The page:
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10+ powerful debugging tricks with Visual Studio

, 18 Apr 2012
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The article describes 10 sime-saving debugging techniques available in Visual Studio
Prize winner in Competition "Best overall article of April 2012"
Prize winner in Competition "Best C++ article of April 2012"

Introduction

Debugging is a major part of the development lifecycle. Sometimes challenging, sometimes puzzling, sometimes annoying, one for sure - it is unavoidable for any not-so-trivial program. The progress of debugging tools over the last years has made many debugging tasks much easier and less time-consuming.

This article summarizes ten debugging tricks and techniques that can save you a lot of time when using Visual Studio. 

1. Hover mouse to evaluate expression 

 

Debugging can be challenging. Stepping through a function to understand what went wrong, looking through the call stack to see where did that value come from... In either case adding watch expressions or looking through a list of locals can take quite a time. However, things get easier if you just point your mouse at a variable of interest. Moreover, classes and structures will be expanded with one click, allowing to find the field you need quickly and conveniently. 

2. Change values on-the-fly 

Debugger is much more than a tool for analyzing crashes and wierd behavior. Many bugs can be prevented by stepping through a freshly written function and checking that it behaves as expected. Sometimes you are curious "would the function behave correctly if this condition was true?". And in most cases it does not mean changing the code and restarting. Just hover the mouse over a variable, double-click at the value and type in the new one!

3. Set next statement

 

One typical debugging scenario is analyzing why does a function call fail by going through the function step-by-step. And what do you do when you've just discovered that a function called another function that returned an error? Restart debugging? There's a better idea: just drag the yellow statement marker to the line you want to be executed next, like the function that has just failed, and then simply step in. Simple, isn't it?

4. Edit and continue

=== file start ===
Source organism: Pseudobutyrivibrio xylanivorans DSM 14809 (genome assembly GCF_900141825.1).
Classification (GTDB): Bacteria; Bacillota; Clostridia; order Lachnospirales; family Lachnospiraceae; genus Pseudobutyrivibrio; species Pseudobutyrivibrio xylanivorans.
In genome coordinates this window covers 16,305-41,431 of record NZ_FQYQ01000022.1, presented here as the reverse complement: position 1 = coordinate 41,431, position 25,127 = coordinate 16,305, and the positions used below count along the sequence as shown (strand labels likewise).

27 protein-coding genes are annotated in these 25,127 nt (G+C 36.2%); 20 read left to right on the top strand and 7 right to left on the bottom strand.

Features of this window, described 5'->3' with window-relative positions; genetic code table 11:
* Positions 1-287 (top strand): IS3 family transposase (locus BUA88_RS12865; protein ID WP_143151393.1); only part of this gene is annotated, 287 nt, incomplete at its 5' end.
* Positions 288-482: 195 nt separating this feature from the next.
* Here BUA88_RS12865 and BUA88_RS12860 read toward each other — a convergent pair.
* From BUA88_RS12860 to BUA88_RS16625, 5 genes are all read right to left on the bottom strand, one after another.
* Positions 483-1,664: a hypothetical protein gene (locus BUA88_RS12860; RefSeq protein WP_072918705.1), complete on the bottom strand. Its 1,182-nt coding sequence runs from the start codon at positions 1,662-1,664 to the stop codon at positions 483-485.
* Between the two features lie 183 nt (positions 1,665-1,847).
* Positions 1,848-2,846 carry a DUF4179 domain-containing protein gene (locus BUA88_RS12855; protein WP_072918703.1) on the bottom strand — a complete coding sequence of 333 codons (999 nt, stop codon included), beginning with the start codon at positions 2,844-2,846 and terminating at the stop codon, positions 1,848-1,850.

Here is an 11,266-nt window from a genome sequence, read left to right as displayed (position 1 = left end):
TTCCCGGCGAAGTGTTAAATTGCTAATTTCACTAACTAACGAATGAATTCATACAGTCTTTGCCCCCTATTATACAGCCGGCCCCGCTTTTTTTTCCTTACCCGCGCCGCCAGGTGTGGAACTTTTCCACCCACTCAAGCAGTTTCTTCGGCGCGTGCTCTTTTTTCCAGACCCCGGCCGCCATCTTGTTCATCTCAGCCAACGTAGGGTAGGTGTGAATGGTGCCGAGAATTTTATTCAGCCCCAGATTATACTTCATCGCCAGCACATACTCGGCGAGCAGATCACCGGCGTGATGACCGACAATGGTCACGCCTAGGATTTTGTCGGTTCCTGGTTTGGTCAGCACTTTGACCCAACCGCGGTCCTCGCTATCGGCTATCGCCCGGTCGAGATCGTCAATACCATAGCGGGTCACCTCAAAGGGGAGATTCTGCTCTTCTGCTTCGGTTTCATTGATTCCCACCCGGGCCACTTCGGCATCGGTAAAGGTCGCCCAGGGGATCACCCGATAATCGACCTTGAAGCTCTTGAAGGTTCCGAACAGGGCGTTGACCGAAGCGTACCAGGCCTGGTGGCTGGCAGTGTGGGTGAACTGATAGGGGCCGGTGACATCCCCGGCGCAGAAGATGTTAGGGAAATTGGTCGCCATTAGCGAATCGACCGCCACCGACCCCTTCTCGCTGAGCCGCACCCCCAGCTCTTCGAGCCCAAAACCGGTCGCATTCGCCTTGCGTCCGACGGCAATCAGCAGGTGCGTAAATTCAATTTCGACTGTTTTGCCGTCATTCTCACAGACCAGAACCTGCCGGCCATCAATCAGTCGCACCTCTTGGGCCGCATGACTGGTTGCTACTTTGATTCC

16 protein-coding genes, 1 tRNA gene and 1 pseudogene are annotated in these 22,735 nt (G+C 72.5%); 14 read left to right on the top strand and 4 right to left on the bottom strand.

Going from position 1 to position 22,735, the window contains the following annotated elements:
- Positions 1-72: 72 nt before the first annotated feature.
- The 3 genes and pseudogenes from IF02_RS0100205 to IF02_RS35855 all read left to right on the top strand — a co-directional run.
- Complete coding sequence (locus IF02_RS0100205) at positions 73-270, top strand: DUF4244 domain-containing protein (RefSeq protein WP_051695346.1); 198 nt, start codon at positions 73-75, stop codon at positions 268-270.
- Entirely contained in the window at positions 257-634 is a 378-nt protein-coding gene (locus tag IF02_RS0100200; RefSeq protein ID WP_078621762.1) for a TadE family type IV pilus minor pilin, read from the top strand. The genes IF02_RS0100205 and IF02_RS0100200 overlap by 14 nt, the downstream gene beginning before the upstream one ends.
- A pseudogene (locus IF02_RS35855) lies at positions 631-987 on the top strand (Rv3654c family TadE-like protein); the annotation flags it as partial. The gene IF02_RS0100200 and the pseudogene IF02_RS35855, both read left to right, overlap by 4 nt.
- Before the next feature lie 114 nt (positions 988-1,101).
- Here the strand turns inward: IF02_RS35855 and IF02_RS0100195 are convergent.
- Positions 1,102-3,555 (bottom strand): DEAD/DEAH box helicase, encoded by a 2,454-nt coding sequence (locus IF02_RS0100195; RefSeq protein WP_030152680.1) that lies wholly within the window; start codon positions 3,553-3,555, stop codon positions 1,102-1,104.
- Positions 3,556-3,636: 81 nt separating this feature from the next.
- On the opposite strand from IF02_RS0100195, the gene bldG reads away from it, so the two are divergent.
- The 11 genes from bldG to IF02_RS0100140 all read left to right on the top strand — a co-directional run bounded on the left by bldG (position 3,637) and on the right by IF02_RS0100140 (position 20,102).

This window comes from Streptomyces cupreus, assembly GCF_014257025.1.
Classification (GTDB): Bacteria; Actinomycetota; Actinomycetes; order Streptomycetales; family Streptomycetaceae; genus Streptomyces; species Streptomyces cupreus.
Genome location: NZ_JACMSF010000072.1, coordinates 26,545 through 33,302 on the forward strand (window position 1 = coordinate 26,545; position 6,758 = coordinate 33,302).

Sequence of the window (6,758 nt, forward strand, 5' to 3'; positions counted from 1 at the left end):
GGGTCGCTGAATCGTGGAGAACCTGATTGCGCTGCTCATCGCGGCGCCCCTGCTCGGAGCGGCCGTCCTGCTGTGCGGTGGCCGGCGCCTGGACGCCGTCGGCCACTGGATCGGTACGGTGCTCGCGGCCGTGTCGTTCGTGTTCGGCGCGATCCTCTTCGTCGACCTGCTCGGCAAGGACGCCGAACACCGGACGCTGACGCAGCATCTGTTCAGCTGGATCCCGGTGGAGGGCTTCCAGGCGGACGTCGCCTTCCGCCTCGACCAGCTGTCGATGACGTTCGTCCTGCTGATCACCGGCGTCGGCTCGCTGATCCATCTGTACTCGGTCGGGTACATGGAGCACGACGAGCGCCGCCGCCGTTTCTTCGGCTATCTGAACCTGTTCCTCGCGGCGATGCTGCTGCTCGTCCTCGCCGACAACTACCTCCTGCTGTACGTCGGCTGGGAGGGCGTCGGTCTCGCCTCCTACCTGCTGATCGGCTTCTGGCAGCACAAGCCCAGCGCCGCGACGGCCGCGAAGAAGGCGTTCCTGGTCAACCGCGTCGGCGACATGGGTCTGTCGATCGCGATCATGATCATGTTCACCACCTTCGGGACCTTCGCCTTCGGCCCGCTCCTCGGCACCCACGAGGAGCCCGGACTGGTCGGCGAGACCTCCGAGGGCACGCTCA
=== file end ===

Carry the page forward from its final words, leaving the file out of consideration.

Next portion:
Debugging a complex program, or a plugin? Found an error, but don't want to lose time stopping, rebuilding and restarting again and the function is called too often to use the previous trick each time? No problem, just fix the bug in-place and continue stepping. Visual Studio will modify your program and continue debugging with no need to restart.

Beware, though. Edit-and-continue has a bunch of known limitations. First, it won't work for 64-bit code. If it refuses to work for your C# app, go to project settings, Build page, then select "x86" as Platform Target. Don't worry, the Platform Target for the Release configuration is separate from the debug one and can still be "Any CPU".

Second, the edit-and-continue changes should be local, i.e. within one method. If you change the method signature, add new methods or classes, you'll have to restart the app, or undo the changes to continue. Changing methods containing lambda expressions implies modifying the auto-generated delegate classes and thus prevents continuing.

5. A convenient watch window 

Probably, every modern debugger has a watch window. However, what's really cool about the Visual Studio one is how easy you can add and remove variables there. Just click at the empty line, type your expression and press Enter. Or simply press delete button to remove an expression that is no longer needed. 

Moreover, the information you can get from the watch window is not limited to "normal" variables. You can enter $handles to track the amount of handles opened by your application (and find leaks easier), $err to see the error code of the last function (and then use Tools->Error Lookup to get a meaningful description), or @eax (@rax for 64-bit code) to see the register containing the return value of a function.

6. Annotated disassembly

Optimizing the performance of the critical parts of your program can be much easier using the interactive disassembly mode. Visual Studio shows you the instructions corresponding to every line of your code and allows running the code step-by-step, as well as setting breakpoints at arbitrary locations. And, of course, the expression evaluation and modification will work just like for the C++ code.

7. Threads window with stacks